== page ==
A few months ago I put up a post that showed a way to help fastpitch softball pitchers who were struggling with hitting their inside and outside spots by exaggerating the locations. The idea is that by making the adjustments larger you can help them get a feel for what it takes to move the ball from side-to-side.
Here’s another way to do it, using kind of the polar opposite approach. This is more for fine-tuning, when the pitcher is already pretty good at going inside/outside but you want to make it more precise and reliable.
All it takes is some scrap wood and a couple of pool noodles. What you want to do is create two narrow barriers, then have the pitcher attempt to throw the ball between them. Here’s how it looks from the back side:
What you’re trying to do is create a visual that helps the pitcher home in on exactly where the ball needs to go. Sometimes, when they’re looking at a catcher against a background, it’s hard to focus on that small spot. This setup helps narrow the field so to speak.
The holders for the pool noodles were a couple of scraps of 1×6 pine board with a hole drilled partially through them. The holes should be just slightly larger than the diameter of the dowel rod.
Once you cut the dowel rod to size, glue it in place and then drive a screw in from the underside. That should hold it securely.
As you can see in the photo and the video, I didn’t use a very long dowel rod, which means the pool noodles aren’t very straight. I could have gone longer, but if the pitcher hits the noodle (as she is likely to do) and it is rigid the deflection could hurt whoever is catching if they’re not wearing equipment.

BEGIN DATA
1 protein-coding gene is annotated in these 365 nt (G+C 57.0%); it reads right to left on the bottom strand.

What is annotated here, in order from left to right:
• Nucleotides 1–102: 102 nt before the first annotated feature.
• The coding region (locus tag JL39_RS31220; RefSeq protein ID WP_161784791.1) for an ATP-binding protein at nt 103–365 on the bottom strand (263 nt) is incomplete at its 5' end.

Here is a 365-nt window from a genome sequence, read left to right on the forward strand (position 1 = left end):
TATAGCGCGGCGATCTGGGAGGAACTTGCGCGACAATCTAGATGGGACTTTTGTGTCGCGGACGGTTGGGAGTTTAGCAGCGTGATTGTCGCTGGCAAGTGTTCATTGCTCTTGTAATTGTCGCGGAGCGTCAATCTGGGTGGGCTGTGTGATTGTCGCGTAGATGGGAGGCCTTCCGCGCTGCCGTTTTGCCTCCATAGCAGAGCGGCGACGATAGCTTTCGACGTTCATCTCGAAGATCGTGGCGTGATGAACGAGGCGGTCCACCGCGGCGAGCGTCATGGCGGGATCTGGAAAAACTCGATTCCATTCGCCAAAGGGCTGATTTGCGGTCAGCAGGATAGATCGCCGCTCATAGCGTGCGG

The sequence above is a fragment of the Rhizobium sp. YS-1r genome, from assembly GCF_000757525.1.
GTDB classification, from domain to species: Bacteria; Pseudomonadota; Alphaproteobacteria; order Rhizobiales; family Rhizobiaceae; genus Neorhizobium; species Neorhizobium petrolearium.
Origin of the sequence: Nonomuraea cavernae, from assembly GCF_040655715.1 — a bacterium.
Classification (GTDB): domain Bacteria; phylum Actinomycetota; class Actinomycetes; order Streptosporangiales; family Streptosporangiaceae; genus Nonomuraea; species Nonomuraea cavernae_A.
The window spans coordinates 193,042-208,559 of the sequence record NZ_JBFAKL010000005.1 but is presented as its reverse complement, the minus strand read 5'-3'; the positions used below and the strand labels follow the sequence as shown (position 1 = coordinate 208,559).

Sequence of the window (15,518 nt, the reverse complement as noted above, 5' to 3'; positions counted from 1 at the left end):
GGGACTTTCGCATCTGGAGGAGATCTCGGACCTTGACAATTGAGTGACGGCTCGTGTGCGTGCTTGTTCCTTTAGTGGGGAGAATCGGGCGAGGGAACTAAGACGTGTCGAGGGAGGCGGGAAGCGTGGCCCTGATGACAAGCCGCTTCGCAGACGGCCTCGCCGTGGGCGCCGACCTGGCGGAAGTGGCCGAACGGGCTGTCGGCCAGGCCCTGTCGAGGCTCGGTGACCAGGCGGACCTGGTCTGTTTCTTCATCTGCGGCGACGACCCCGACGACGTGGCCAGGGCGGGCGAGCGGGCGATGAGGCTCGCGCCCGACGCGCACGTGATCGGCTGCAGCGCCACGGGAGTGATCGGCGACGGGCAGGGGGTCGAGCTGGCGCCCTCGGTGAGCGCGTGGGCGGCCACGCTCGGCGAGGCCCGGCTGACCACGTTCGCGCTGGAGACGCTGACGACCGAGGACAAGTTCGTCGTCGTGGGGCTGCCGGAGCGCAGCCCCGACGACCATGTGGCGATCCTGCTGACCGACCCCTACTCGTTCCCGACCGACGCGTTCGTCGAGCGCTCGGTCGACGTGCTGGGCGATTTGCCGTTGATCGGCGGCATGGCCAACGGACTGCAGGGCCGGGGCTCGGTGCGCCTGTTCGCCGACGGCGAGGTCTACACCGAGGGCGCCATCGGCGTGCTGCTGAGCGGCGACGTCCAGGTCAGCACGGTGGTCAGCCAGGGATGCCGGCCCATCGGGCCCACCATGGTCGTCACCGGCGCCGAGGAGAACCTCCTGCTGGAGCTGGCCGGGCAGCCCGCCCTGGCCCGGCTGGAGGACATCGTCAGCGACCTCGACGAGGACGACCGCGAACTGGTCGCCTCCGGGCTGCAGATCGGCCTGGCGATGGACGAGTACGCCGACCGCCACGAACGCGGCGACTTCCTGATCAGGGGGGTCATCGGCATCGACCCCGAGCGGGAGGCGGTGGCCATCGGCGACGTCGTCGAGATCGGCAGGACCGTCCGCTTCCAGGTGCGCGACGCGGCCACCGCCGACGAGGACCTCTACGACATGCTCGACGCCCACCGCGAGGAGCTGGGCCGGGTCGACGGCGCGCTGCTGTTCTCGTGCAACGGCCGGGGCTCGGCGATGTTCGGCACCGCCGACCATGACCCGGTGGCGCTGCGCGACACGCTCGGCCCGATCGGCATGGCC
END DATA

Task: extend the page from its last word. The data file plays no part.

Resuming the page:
Besides, when they’re hanging over like this you can create some interesting holes to throw through, such as having the tops touch to work on keeping the ball low as well as on the corner.
You can do it from a 45 degree angle, like Juliana is doing here (due to a sore knee) or from a full pitch position. You may want to start with the former just to get the feel down before moving on to the latter, which will be more challenging.
Once the pitcher is becoming more consistent you can even make a game out of it, challenging her to make 7 out of 10 to win a prize or suffer a consequence – whichever fits your coaching style. That will add a little more game pressure too.
Or, if you have two or more pitchers there have them compete for who can do the most.
The overall idea is to aim small and miss small. So if you have a pitcher who needs to gain more precision in hitting her spots, give this drill a try.